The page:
Engaging social history by a talented scholar with a distinct gift for narrative.




A narrative of financial chicanery and real-estate flimflam that foreshadows our own times.

Kamensky (History/Brandeis Univ.; Governing the Tongue: The Politics of Speech in Early New England, 1997, etc.) returns to prominence the once-notorious speculator Andrew Dexter Jr. (1779–1837), a pioneer currency trader and prototypical hedge-fund operator. Always well-leveraged, Dexter laundered and watered money—at one point he issued $600,000 in notes that were backed by only $86 of actual specie. In a time when banks could independently emit currency, he established bogus depositories as distant as a thousand miles from his Boston base, the better to dispense worthless paper at home. A striver who had Gilbert Stuart paint a portrait he couldn’t pay for, reckless and feckless Dexter triggered the young country’s first banking collapse in 1809. He wasn’t entirely sinister, however; all he wanted was to build the biggest building on the continent, and he didn’t mind financing it with subprime mortgages. Often compared to the tower of Babel, the gigantic Exchange Coffee House, “a seven-story structure in a three-story town,” was designed to be a bourse, hotel, coffeehouse and office building. Containing more than 150 rooms, a vast trading floor and an atrium, capped by a tin dome, it rose to change Boston’s skyline. But just as it opened, Dexter’s financial pyramid collapsed, and he fled the country. His combustible skyscraper lasted only a decade, succumbing to a spectacular fire in 1818. (The hand-pumped water couldn’t reach the flames on the upper floors.) What happened to the builder and defaulter? Dexter returned to the United States to found Montgomery, Ala., then died bankrupt.

Engaging social history by a talented scholar with a distinct gift for narrative.

Pub Date: Jan. 28, 2008

ISBN: 978-0-670-01841-3

Page Count: 464

Publisher: Viking

Review Posted Online: May 20, 2010

Kirkus Reviews Issue: Oct. 15, 2007

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The author's youthfulness helps to assure the inevitable comparison with the Anne Frank diary although over and above the...


Elie Wiesel spent his early years in a small Transylvanian town as one of four children. 

He was the only one of the family to survive what Francois Maurois, in his introduction, calls the "human holocaust" of the persecution of the Jews, which began with the restrictions, the singularization of the yellow star, the enclosure within the ghetto, and went on to the mass deportations to the ovens of Auschwitz and Buchenwald. There are unforgettable and horrifying scenes here in this spare and sombre memoir of this experience of the hanging of a child, of his first farewell with his father who leaves him an inheritance of a knife and a spoon, and of his last goodbye at Buchenwald his father's corpse is already cold let alone the long months of survival under unconscionable conditions.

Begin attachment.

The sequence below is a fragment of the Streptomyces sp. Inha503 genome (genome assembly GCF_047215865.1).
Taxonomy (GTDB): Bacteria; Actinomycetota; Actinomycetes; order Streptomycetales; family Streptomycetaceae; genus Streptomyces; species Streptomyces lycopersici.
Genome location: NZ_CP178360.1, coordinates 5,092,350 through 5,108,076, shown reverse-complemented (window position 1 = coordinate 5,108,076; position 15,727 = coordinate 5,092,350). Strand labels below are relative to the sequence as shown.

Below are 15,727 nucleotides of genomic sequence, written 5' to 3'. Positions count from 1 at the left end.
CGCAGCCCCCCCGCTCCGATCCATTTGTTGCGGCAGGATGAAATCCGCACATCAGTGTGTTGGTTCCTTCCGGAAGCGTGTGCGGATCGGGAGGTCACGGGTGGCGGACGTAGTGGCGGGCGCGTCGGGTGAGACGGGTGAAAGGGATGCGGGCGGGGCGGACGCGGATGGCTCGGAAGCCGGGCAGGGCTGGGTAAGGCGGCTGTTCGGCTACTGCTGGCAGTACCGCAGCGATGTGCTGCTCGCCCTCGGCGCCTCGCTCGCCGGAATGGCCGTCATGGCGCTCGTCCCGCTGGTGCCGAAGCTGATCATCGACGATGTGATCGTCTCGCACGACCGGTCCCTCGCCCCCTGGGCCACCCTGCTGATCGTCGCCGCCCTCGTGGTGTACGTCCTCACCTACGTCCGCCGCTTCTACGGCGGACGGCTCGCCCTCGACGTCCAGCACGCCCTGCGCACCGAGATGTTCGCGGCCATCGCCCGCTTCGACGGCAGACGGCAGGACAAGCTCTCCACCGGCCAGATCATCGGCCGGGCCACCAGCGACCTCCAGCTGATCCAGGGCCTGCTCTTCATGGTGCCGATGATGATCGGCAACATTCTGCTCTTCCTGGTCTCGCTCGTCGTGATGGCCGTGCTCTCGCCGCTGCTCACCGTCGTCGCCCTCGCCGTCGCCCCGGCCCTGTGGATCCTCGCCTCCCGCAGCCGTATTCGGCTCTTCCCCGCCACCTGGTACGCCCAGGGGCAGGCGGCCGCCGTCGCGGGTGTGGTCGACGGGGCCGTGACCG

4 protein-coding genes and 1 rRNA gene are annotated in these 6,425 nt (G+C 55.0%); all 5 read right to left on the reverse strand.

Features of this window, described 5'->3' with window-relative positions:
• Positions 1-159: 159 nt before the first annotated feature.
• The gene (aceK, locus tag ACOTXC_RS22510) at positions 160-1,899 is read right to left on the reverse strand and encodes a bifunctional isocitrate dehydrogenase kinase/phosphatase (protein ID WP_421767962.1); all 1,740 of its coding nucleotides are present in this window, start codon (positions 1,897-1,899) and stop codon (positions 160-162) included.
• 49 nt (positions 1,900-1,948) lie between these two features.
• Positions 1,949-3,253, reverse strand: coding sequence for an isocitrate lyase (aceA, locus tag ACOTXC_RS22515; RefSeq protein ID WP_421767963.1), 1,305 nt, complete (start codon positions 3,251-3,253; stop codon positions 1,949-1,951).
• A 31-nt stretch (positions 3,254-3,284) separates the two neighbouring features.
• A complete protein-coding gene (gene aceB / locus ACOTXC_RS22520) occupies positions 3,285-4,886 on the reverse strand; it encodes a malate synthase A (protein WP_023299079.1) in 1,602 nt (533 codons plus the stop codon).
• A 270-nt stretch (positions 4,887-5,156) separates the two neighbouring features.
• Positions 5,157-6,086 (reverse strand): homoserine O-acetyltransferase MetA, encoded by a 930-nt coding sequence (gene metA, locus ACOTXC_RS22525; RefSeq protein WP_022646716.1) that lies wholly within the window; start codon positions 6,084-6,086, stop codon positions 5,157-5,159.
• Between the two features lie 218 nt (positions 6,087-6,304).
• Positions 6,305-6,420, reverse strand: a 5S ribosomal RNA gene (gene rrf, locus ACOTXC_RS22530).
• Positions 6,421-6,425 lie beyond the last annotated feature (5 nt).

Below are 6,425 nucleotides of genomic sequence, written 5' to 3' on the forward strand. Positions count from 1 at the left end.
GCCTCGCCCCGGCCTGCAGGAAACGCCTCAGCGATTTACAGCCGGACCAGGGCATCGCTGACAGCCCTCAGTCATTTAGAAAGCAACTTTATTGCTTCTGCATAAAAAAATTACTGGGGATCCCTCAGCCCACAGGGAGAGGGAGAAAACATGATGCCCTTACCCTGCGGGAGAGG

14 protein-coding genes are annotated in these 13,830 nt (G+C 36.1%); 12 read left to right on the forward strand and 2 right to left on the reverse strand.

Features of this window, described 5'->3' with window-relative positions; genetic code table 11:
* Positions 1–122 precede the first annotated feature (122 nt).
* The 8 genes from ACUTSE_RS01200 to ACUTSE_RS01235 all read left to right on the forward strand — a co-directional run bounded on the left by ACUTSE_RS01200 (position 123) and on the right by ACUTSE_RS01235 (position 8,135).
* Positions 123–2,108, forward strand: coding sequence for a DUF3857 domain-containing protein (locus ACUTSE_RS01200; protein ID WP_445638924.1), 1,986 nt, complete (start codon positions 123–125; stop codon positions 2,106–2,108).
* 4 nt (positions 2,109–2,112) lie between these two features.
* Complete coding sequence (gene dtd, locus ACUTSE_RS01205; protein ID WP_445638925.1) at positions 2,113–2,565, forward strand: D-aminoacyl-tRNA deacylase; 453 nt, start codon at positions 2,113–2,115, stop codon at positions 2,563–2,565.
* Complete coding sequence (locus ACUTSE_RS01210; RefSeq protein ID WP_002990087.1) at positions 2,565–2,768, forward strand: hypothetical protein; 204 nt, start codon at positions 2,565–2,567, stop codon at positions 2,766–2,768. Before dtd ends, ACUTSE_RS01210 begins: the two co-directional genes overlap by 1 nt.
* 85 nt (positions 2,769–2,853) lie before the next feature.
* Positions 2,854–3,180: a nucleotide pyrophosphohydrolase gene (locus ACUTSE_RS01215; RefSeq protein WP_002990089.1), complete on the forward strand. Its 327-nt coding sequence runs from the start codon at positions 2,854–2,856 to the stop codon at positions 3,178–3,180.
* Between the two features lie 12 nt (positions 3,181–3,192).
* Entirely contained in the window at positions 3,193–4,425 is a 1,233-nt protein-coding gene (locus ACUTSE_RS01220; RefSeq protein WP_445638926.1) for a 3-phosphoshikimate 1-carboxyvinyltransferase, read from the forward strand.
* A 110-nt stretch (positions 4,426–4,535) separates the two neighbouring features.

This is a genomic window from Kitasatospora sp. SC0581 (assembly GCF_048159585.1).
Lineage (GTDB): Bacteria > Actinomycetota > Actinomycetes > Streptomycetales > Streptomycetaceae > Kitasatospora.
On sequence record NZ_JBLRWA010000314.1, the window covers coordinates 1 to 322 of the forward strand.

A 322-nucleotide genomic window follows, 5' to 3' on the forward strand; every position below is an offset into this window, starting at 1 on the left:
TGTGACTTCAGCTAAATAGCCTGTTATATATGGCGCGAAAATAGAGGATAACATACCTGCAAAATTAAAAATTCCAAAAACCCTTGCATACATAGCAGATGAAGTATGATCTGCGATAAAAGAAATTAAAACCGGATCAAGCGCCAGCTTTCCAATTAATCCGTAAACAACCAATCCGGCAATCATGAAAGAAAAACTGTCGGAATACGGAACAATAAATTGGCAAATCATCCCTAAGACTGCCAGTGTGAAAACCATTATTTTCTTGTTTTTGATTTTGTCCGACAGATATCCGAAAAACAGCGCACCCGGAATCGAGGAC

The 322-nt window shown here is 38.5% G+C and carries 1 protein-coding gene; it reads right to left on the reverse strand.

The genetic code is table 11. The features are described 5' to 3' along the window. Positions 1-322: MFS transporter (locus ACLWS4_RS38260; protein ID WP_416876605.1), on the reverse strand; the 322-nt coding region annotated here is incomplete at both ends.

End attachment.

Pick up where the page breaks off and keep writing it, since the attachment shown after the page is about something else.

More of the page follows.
The author's youthfulness helps to assure the inevitable comparison with the Anne Frank diary although over and above the sphere of suffering shared, and in this case extended to the death march itself, there is no spiritual or emotional legacy here to offset any reader reluctance.

Pub Date: Jan. 16, 2006

ISBN: 0374500010

Page Count: 120

Publisher: Hill & Wang

Review Posted Online: Oct. 7, 2011

Kirkus Reviews Issue: Jan. 15, 2006

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For Howard Zinn, long-time civil rights and anti-war activist, history and ideology have a lot in common. Since he thinks that everything is in someone's interest, the historian—Zinn posits—has to figure out whose interests he or she is defining/defending/reconstructing (hence one of his previous books, The Politics of History). Zinn has no doubts about where he stands in this "people's history": "it is a history disrespectful of governments and respectful of people's movements of resistance." So what we get here, instead of the usual survey of wars, presidents, and institutions, is a survey of the usual rebellions, strikes, and protest movements. Zinn starts out by depicting the arrival of Columbus in North America from the standpoint of the Indians (which amounts to their standpoint as constructed from the observations of the Europeans); and, after easily establishing the cultural disharmony that ensued, he goes on to the importation of slaves into the colonies. Add the laborers and indentured servants that followed, plus women and later immigrants, and you have Zinn's amorphous constituency. To hear Zinn tell it, all anyone did in America at any time was to oppress or be oppressed; and so he obscures as much as his hated mainstream historical foes do—only in Zinn's case there is that absurd presumption that virtually everything that came to pass was the work of ruling-class planning: this amounts to one great indictment for conspiracy. Despite surface similarities, this is not a social history, since we get no sense of the fabric of life. Instead of negating the one-sided histories he detests, Zinn has merely reversed the image; the distortion remains.

Pub Date: Jan. 1, 1979

ISBN: 0061965588

Page Count: 772

Publisher: Harper & Row

Review Posted Online: May 26, 2012

Kirkus Reviews Issue: Jan. 1, 1979

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